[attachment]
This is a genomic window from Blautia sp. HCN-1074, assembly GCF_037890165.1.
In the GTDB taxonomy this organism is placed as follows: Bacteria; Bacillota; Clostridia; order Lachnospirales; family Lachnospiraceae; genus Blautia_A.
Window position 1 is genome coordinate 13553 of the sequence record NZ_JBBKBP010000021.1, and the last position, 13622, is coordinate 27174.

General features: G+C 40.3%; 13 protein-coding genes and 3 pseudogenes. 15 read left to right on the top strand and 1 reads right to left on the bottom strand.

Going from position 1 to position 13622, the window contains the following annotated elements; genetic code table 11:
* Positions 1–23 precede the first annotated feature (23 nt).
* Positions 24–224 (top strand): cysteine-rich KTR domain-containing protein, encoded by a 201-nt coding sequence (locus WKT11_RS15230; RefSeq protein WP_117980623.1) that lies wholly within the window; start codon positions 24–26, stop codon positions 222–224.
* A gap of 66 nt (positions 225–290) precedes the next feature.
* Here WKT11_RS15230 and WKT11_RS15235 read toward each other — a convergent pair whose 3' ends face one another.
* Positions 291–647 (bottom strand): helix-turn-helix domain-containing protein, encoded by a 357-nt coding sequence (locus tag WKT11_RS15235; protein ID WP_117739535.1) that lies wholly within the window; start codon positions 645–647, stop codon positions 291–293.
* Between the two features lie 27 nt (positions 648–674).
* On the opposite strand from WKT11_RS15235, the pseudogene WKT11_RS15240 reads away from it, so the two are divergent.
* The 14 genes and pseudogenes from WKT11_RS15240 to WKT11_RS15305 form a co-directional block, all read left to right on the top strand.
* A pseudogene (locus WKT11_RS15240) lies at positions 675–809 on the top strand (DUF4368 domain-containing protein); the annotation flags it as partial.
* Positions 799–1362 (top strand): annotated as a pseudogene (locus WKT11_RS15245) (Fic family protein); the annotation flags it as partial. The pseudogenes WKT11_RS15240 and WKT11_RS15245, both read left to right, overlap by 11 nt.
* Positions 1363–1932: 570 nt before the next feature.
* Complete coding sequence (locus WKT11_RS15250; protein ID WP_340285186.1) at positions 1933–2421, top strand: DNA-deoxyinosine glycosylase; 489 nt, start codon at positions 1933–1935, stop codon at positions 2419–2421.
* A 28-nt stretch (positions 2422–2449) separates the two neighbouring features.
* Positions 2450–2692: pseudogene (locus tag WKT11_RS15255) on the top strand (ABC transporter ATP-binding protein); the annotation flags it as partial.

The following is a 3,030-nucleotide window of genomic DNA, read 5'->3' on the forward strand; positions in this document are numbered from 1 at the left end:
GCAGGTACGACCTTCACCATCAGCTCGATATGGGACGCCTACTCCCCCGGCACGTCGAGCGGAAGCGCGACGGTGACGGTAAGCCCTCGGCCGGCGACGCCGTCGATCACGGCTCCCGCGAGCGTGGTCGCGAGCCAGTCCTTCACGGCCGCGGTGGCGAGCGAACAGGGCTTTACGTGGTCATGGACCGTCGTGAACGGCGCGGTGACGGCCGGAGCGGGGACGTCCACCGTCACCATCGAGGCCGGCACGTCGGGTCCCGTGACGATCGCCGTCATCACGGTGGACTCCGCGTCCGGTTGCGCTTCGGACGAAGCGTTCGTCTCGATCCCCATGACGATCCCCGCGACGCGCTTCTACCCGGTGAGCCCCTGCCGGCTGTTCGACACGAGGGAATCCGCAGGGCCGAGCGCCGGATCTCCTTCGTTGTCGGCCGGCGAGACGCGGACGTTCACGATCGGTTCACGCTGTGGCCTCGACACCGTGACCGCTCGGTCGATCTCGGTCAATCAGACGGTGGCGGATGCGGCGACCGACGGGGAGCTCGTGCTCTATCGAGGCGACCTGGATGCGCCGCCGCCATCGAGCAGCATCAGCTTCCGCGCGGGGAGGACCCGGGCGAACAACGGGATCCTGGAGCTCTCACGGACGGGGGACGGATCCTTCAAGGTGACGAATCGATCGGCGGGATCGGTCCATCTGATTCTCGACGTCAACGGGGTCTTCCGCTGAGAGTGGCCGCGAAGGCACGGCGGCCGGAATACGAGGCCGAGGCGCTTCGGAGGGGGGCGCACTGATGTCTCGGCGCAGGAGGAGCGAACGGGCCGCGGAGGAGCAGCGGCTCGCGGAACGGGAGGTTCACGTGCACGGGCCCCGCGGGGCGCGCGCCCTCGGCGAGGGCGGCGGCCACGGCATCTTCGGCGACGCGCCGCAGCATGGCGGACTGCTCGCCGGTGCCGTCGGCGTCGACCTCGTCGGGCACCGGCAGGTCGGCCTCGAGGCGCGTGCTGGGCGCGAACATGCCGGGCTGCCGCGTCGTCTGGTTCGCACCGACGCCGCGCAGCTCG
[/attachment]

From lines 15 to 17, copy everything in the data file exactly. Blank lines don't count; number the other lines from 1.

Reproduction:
* Positions 799–1362 (top strand): annotated as a pseudogene (locus WKT11_RS15245) (Fic family protein); the annotation flags it as partial. The pseudogenes WKT11_RS15240 and WKT11_RS15245, both read left to right, overlap by 11 nt.
* Positions 1363–1932: 570 nt before the next feature.
* Complete coding sequence (locus WKT11_RS15250; protein ID WP_340285186.1) at positions 1933–2421, top strand: DNA-deoxyinosine glycosylase; 489 nt, start codon at positions 1933–1935, stop codon at positions 2419–2421.